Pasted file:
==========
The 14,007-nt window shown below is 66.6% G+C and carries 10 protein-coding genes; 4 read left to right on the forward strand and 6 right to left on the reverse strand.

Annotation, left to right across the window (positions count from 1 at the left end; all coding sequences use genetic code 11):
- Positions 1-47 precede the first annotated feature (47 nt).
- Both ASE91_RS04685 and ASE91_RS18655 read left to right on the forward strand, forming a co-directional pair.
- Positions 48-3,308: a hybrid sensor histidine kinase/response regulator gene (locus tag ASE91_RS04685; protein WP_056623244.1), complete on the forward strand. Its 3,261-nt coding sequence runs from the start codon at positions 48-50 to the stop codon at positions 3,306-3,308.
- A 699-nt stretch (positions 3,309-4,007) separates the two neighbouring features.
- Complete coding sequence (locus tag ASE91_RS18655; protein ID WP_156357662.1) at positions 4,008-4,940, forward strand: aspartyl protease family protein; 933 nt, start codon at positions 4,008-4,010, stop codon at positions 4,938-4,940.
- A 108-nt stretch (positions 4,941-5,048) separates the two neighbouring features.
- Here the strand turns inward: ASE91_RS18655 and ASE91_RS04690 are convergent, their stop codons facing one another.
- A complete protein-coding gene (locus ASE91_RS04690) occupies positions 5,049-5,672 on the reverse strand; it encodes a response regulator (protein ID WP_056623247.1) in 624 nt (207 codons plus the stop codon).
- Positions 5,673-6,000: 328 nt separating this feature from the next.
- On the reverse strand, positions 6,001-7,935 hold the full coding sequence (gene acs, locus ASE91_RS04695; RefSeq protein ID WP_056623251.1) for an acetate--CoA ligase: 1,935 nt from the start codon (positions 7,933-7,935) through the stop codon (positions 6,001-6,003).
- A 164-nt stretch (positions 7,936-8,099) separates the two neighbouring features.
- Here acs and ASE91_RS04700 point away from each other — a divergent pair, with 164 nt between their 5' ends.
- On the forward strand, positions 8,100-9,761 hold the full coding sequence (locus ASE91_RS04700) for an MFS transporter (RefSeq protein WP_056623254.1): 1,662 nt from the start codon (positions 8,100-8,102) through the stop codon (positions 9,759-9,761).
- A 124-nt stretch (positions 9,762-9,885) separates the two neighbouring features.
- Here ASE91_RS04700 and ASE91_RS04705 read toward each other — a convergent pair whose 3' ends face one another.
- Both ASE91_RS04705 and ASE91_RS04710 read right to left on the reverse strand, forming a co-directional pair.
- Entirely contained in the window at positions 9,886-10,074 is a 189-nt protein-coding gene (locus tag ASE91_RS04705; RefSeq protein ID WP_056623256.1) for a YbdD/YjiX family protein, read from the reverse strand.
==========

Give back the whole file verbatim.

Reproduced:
The 14,007-nt window shown below is 66.6% G+C and carries 10 protein-coding genes; 4 read left to right on the forward strand and 6 right to left on the reverse strand.

Annotation, left to right across the window (positions count from 1 at the left end; all coding sequences use genetic code 11):
- Positions 1-47 precede the first annotated feature (47 nt).
- Both ASE91_RS04685 and ASE91_RS18655 read left to right on the forward strand, forming a co-directional pair.
- Positions 48-3,308: a hybrid sensor histidine kinase/response regulator gene (locus tag ASE91_RS04685; protein WP_056623244.1), complete on the forward strand. Its 3,261-nt coding sequence runs from the start codon at positions 48-50 to the stop codon at positions 3,306-3,308.
- A 699-nt stretch (positions 3,309-4,007) separates the two neighbouring features.
- Complete coding sequence (locus tag ASE91_RS18655; protein ID WP_156357662.1) at positions 4,008-4,940, forward strand: aspartyl protease family protein; 933 nt, start codon at positions 4,008-4,010, stop codon at positions 4,938-4,940.
- A 108-nt stretch (positions 4,941-5,048) separates the two neighbouring features.
- Here the strand turns inward: ASE91_RS18655 and ASE91_RS04690 are convergent, their stop codons facing one another.
- A complete protein-coding gene (locus ASE91_RS04690) occupies positions 5,049-5,672 on the reverse strand; it encodes a response regulator (protein ID WP_056623247.1) in 624 nt (207 codons plus the stop codon).
- Positions 5,673-6,000: 328 nt separating this feature from the next.
- On the reverse strand, positions 6,001-7,935 hold the full coding sequence (gene acs, locus ASE91_RS04695; RefSeq protein ID WP_056623251.1) for an acetate--CoA ligase: 1,935 nt from the start codon (positions 7,933-7,935) through the stop codon (positions 6,001-6,003).
- A 164-nt stretch (positions 7,936-8,099) separates the two neighbouring features.
- Here acs and ASE91_RS04700 point away from each other — a divergent pair, with 164 nt between their 5' ends.
- On the forward strand, positions 8,100-9,761 hold the full coding sequence (locus ASE91_RS04700) for an MFS transporter (RefSeq protein WP_056623254.1): 1,662 nt from the start codon (positions 8,100-8,102) through the stop codon (positions 9,759-9,761).
- A 124-nt stretch (positions 9,762-9,885) separates the two neighbouring features.
- Here ASE91_RS04700 and ASE91_RS04705 read toward each other — a convergent pair whose 3' ends face one another.
- Both ASE91_RS04705 and ASE91_RS04710 read right to left on the reverse strand, forming a co-directional pair.
- Entirely contained in the window at positions 9,886-10,074 is a 189-nt protein-coding gene (locus tag ASE91_RS04705; RefSeq protein ID WP_056623256.1) for a YbdD/YjiX family protein, read from the reverse strand.